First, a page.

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Access to medicines via competition not protectionism and price regulation

OPLAS, Bienvenido Nonoy
February 2010

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This paper is based on a presentation given in the Philippines on the right to health. Several topics were tackled there, from drug prices and price control, to drug availability, patent for new medicines, health insurance, among others. The focus was on the philosophy of 'health as a right' juxtaposed with 'health as personal responsibility'. The paper concludes that rather than favouring one group of pharma companies and demonising another, public policy should focus on expanding the people’s options in choosing the right mixture of medicines and healthcare that are appropriate for them given their existing resources and health needs

The push for local production, costs and benefits - a case study of Uganda’s Quality Chemicals|Africa Fighting Malaria policy paper

et al
September 2009

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This research report considers the challenges faced by a local pharmaceutical firm - Quality Chemicals - in Uganda, which was started up as a 'solution' to reducing the high cost of medicines and improving access to medicines. "...many burdens and barriers to access continue to seriously hinder the success of such enterprises. Indirect government subsidies to exporters selling into African markets, and pressure by donors and lobbyists on innovator producers to offer developing countries subsidised prices, actually undermine the competitiveness and viability of these nascent firms. Furthermore, the focus on drug pricing and local production can actually undermine the overall aim to increase access to medicines"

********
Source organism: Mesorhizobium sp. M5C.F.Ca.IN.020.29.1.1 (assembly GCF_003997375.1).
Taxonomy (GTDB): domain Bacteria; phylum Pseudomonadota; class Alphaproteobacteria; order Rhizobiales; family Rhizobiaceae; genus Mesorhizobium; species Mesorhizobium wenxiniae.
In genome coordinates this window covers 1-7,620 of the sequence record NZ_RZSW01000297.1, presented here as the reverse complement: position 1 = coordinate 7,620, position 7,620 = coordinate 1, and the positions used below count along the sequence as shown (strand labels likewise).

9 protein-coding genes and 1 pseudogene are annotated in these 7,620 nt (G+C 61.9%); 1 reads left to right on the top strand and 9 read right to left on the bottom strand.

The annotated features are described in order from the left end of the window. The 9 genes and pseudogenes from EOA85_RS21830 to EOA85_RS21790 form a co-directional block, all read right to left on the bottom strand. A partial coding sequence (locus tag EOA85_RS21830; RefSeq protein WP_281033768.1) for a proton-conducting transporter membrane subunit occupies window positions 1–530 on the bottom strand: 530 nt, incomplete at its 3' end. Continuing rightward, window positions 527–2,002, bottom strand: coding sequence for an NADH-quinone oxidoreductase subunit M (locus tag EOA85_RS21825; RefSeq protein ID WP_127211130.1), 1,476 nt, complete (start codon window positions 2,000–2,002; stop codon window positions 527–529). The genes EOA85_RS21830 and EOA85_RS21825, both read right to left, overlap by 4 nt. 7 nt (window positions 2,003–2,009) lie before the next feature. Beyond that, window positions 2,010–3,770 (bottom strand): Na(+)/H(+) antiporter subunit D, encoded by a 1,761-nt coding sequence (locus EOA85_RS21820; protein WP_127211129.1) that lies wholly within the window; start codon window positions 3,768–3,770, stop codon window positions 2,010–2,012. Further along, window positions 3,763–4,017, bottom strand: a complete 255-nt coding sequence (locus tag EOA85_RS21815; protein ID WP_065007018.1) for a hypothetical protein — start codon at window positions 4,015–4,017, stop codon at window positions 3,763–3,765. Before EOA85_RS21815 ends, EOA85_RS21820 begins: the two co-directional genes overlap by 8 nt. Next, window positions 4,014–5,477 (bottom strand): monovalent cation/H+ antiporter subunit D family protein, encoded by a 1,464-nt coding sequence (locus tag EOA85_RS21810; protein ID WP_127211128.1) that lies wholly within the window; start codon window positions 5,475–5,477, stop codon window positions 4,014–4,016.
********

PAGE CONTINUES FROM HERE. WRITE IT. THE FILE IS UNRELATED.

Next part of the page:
Malaria treatment in Nigeria : the role of patent medicine vendors

OLADEPO, Oladimeji
et al
March 2009

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"This scoping study provides a quick assessment of the malaria treatment markets and the role played by patent medicine vendors in Nigeria, and offers ways to improve the regulation and provision of anti-malarial drugs. It documented the sources of drugs in the three states and people’s problems in getting access to appropriate treatment for malaria"

Mapping factors that drive drug resistance (with a focus on resource-limited settings) : a first step towards better informed policy

BEITH, Alexandra
July 2008

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This paper characterises the drug resistance problem in developing countries. It presents an overview of the magnitude of resistance to drugs among organisms responsible for high burden diseases and then analyses key drivers of drug resistance by classifying them into three major categories to draw out commonalities in drivers across diseases. The paper also highlights gaps in knowledge about resistance, and priority areas for further research and potential policy dialogue

Research and development for medicines to be driven by needs of low and middle income countries